Counting the Days
This week is dragging. I am counting the days till Friday. I hope Mike will remember he has invited me to go to Youth Club again. And that he won’t realise my hidden agenda is to see the biker gang and perhaps get a chance to talk to one of them. I don’t know how I will manage that.
“Come and have some tea, my dear,” says Gogo on the veranda. “It’s Friday tomorrow and I wondered if you would be going on a date again.” She glances next door as she says this.
“Yes, Gogo, Mike has invited me to Youth Club again. Sorry I didn’t tell you. I have been so busy with school work this week.”
Just then there is a roar of motorbikes going up the street towards Flags. I look anxiously down the road as they race by. I still don’t want people to notice that I am staying in the funny little pink house on Imbali Street.
Gogo gets such a fright she nearly knocks her mug of tea off the table.
“Those reckless men on motorbikes,” she says with an angry click of her tongue.
“What’s wrong with them, Gogo?” I ask, wondering why she is so against the bikers.
“Noisy men in leather jackets. They are up to no good. Disturbing the peace of this neighbourhood,” says Gogo.
I look a bit startled. Gogo carries on muttering about men in black leather jackets and their horrible bikes.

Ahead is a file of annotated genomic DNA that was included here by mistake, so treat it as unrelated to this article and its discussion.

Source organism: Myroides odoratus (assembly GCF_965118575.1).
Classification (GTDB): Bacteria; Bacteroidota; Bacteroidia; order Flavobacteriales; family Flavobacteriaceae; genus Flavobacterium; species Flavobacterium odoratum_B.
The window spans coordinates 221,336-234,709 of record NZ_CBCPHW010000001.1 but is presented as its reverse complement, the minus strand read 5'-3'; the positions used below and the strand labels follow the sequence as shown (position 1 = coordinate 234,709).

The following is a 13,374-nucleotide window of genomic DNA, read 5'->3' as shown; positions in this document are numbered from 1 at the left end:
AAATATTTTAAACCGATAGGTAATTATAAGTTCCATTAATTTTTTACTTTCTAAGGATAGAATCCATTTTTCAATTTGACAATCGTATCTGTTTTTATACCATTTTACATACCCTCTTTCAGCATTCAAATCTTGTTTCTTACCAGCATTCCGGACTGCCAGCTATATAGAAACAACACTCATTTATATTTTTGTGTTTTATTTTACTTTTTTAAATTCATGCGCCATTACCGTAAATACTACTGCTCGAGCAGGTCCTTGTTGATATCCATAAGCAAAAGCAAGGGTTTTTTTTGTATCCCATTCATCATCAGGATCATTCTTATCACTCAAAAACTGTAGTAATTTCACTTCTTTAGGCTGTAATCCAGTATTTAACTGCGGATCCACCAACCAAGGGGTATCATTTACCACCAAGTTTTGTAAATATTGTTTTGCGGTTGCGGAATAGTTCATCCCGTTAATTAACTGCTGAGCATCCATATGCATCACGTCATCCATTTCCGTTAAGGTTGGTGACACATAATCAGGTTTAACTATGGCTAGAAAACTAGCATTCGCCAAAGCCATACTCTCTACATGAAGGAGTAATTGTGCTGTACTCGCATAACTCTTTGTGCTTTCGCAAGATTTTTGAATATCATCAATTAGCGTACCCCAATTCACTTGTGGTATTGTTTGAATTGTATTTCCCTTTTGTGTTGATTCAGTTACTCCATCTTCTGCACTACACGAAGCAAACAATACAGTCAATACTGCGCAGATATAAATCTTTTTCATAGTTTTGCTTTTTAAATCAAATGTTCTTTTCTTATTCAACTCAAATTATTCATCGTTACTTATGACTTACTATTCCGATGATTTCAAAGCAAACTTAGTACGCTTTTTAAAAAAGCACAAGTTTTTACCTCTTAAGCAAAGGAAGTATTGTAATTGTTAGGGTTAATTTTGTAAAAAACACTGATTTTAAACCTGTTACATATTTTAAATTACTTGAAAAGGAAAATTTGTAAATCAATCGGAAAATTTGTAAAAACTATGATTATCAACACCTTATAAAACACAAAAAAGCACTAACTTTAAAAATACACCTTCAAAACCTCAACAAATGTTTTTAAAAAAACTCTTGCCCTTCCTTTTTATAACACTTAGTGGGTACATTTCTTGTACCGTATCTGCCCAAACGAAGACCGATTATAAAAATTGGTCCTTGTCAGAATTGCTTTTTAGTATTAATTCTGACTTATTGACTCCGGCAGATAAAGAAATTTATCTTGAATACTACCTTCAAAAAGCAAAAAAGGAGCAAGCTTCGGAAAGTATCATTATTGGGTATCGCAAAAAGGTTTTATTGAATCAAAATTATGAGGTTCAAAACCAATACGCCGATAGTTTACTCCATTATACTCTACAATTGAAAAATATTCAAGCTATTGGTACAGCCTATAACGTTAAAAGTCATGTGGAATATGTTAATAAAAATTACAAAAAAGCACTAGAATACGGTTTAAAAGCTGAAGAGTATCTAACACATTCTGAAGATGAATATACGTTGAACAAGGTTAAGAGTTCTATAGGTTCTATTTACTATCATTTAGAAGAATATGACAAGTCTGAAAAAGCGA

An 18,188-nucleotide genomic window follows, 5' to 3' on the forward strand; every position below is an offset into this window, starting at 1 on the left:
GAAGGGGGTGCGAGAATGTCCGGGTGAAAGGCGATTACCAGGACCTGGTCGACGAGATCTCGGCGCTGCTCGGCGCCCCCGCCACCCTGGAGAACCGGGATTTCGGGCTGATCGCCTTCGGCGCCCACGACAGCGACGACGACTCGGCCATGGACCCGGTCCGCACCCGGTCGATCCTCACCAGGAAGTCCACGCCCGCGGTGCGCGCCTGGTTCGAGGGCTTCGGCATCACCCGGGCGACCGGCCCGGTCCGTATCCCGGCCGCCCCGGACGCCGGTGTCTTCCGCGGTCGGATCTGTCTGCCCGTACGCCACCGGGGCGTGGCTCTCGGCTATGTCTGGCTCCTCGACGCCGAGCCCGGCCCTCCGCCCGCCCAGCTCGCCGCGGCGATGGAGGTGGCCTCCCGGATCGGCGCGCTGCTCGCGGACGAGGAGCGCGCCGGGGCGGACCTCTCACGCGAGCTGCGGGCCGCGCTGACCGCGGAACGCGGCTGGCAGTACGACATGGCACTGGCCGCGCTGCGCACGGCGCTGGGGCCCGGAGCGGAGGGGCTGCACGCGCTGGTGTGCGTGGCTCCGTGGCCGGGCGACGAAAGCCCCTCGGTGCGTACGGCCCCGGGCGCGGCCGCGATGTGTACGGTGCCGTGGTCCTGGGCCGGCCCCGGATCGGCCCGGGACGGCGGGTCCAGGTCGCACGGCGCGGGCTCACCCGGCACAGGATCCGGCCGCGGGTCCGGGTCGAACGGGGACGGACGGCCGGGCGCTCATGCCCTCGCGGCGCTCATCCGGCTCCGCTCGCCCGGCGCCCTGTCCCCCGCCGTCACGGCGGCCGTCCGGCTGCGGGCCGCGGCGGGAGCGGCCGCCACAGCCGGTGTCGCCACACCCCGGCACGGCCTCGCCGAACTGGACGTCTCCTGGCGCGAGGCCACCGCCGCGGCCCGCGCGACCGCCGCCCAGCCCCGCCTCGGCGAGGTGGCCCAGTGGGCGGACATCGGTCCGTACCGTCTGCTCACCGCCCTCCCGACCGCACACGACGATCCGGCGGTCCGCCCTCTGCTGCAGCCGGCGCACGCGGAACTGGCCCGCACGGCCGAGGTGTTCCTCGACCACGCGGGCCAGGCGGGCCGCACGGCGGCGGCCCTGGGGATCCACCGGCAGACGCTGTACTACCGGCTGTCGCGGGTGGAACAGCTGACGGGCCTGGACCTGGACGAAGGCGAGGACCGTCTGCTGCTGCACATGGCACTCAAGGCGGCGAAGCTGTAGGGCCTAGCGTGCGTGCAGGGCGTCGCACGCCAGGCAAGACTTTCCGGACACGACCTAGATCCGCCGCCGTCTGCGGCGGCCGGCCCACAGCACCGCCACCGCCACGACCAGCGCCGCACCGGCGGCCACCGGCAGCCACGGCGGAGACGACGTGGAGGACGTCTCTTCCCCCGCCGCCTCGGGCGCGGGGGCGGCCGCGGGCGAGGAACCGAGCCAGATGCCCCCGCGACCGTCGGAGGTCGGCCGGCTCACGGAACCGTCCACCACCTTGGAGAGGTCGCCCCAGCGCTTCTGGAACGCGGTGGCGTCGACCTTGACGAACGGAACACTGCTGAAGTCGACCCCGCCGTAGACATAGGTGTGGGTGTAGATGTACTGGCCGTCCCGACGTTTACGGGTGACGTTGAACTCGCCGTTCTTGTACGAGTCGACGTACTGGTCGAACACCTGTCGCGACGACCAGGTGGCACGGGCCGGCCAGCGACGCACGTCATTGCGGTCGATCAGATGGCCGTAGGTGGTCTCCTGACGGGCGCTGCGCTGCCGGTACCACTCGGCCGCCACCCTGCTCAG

“Thank goodness you are going out with Mike next door. Such a polite, well-dressed young man. I hope I never see you on the back of one of those noisy machines!” exclaims Gogo.
A little shiver goes down my spine as I know that is just what I would love to be doing. Sitting on the back of a motorbike, holding tightly to the biker in front as he speeds off down the road.
Mrs Zondo arrives and Gogo continues to tut and mutter about the bikers while Mrs Zondo agrees and says how glad she is that her grandson Mike is such a good boy.
I go inside and make a note to self: Gogo is not keen on motorbike riders and their leather outfits. She has them labelled as bad guys and will not be happy if I get friendly with them.
Friday drags at school. Even Nomi notices I am distracted.
“What’s wrong, Zoe? You seem very far away. What’s bothering you?” she asks.
“Nothing, really. Are you going to YC tonight?” I ask, changing the subject.
“Yes, just for the dancing and the burgers,” laughs Nomi. “Not for the boys!”
Tell us what you think: Is it right to judge someone by the clothes they wear and the vehicle they drive? Why/Why not?